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GarryOwen - Original Lyrics~7th Cavalry Regimental March

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Published on Jul 1, 2011

"Garryowen" is an old Irish quick-step that can be traced back to the early 1860's.  In 1867, "Garryowen" was adopted by the 7th Cavalry Regiment as the official Air (tune) of the Regiment, and the historical nickname given to the 7th Cavalry Regiment and Troopers.  It became the Official tune of the 1st Cavalry Division in 1981.  "Garryowen" has become undoubtedly the most famous of all the regimental marches in the Army.

The word garryowen is derived from Irish, the proper name Eóghan ("born of the yew tree") and the word for garden garrai - thus "Eóghan's Garden". The term refers to an area of the town of Limerick, Ireland.

"Garryowen" is known to have been used by Irish regiments as a drinking song.  As the story goes, one of the Irish "melting pot" Troopers of the 7th Cavalry, under the influence of "spirits", was singing the song.  By chance Custer heard the melody, liked the cadence, and soon began to hum the tune to himself.  The tune has a lively beat, that accentuates the cadence of marching horses, and for that reason was adopted as the regimental song soon after Custer arrived at Fort Riley, Kansas to take over command of the 7th Cavalry Regiment.  It was the last song played for Custer's men as they left General Terry's column at the Powder River and rode into history.

The tune became the official "Air" of the Regiment in 1867 and actually became the official tune of the entire 1st Cavalry Division in 1981.

The significance of the tune in the Regiment's history led to it being incorporated into the Regimental crest, along with the raised saber.

When Soldiers salute an officer, they also traditionally give the "greeting of the day" or the regimental motto. So when any soldier, anywhere, in the 7th Cav salutes, they sound off with "Garry Owen, Sir!"

Original Version:

Let Bacchus' sons be not dismayed
But join with me, each jovial blade
Come, drink and sing and lend your aid
To help me with the chorus:

Chorus
Instead of spa, we'll drink brown ale
And pay the reckoning on the nail;
No man for debt shall go to jail
From Garryowen in glory.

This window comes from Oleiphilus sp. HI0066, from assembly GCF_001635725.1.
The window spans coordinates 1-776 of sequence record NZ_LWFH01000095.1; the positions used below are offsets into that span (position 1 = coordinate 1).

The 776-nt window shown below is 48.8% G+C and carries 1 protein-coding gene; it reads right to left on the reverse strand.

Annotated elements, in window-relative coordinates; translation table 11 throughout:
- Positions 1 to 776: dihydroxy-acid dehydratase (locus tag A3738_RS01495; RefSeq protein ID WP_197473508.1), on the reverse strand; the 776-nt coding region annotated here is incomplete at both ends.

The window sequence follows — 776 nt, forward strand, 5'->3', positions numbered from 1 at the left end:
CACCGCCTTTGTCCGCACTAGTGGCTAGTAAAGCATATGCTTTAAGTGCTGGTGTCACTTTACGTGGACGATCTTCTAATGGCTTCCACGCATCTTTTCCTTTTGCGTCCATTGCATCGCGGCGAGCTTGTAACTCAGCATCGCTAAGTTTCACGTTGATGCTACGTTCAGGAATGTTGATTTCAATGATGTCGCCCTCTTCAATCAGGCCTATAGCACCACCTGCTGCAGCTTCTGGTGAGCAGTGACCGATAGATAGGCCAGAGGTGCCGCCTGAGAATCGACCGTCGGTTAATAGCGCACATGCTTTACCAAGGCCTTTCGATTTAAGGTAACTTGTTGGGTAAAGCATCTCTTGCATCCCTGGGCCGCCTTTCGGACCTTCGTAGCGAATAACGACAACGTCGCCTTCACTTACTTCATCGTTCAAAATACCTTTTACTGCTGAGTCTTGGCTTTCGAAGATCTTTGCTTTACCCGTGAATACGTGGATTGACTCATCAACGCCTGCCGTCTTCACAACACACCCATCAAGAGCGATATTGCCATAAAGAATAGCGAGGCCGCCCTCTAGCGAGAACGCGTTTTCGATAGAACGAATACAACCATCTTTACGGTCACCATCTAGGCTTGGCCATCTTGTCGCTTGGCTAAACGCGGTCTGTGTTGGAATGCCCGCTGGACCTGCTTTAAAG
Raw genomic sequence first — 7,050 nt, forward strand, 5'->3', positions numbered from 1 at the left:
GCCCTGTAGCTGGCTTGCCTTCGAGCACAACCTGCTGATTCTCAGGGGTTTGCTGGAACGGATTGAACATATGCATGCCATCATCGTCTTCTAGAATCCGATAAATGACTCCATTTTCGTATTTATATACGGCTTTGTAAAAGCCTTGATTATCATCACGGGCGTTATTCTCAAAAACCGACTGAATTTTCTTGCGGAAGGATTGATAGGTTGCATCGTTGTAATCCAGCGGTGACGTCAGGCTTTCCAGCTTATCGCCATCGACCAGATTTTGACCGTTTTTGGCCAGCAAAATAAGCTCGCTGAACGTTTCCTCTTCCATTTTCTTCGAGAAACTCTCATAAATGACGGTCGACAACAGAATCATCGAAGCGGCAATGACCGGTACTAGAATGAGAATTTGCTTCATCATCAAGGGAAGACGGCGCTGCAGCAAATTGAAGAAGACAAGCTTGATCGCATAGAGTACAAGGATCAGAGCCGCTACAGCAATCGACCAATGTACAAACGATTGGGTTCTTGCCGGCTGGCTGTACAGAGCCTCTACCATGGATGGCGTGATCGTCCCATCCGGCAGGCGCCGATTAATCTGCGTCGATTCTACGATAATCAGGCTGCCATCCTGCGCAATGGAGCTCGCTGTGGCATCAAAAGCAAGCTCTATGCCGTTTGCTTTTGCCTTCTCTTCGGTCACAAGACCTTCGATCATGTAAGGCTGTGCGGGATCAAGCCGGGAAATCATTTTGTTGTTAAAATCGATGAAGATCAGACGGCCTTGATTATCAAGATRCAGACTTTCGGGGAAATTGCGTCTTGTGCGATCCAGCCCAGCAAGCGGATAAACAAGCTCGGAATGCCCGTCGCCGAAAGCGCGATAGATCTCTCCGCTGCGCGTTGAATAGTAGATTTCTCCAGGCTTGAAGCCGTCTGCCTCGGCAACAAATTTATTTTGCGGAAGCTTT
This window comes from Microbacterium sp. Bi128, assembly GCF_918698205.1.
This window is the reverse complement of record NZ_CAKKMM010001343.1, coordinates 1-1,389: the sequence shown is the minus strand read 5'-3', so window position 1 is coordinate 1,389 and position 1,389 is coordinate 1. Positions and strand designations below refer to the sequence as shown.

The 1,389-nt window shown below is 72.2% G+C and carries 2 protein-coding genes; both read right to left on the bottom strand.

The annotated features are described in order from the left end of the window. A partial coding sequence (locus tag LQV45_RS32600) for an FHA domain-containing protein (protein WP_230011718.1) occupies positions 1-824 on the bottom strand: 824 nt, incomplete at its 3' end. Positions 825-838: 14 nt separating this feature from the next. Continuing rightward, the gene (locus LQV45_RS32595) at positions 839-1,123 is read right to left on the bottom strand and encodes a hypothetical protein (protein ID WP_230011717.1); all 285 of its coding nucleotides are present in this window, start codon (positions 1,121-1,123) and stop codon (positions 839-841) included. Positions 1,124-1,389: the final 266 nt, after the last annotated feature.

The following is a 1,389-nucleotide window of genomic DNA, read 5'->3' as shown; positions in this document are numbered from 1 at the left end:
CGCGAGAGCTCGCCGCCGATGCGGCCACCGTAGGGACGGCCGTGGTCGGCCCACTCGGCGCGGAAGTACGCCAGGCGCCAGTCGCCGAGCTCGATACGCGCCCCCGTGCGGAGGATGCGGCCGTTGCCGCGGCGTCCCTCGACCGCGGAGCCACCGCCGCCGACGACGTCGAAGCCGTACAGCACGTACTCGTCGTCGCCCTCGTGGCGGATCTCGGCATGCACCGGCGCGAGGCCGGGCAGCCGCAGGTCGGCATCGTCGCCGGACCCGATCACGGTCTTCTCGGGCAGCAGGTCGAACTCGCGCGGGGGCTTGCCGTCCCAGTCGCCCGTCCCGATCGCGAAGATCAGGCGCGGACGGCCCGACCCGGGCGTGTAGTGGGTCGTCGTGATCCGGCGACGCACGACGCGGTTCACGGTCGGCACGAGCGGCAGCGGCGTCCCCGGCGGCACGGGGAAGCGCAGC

We'll beat the bailiffs out of fun,
We'll make the mayor and sheriffs run
We are the boys no man dares dun
If he regards a whole skin.(Chorus)

Our hearts so stout have got no fame
For soon 'tis known from whence we came
Where'er we go they fear the name
Of Garryowen in glory. (Chorus)

We'll beat the bailiffs out of fun,
we'll make the mayor and sheriffs run,
we are the boys no man dare dun,
if he regards a whole skin. (Chorus)

Our hearts so stout have got us fame,
for soon 'tis known from whence we came,
where're we go they dread the name,
of Garry Owen in glory. (Chorus)

7TH Cavalry Version

We are the pride of the army,
And a regiment of great renown,
Our name's on the pages of history,
From sixty six on down.
If you think we stop or falter,
While into the fray we're goin'
Just watch the step with our heads erect
When our band plays "Garry Owen."

Chorus:
In the Fighting Seventh's the place for me.
It's the cream of all the cavalry;
No other regiment ever can claim
It's pride, honor, glory, and undying fame.

We know no fear when stern duty
Calls us far away from home,
Our country's flag shall sagely o'er us wave,
No matter where we roam.
T'is the gallant Seventh Cavalry,
It matters not where we're goin'
such you'll surely say as we march away,
When our band plays "Garry Owen."
(Chorus)

Then hurrah for our brave commanders!
Who lead us into the fight.
We'll do or die in our country's cause.
And battle for the right.
And when the war is o'er
And to our home we're goin'
Just watch the step, with our head erect,
When our band plays, "Garry Owen."

  • Category

  • License

    • Standard YouTube License
  • Song

    • Garry Owen - Field Music of Union and Confederate Troops
  • Artist

    • Eastman Wind Ensemble [Ensemble], Frederick Fennell [Conductor]
  • Licensed by

    • UMG (on behalf of Mercury Living Presence), and 1 Music Rights Societies

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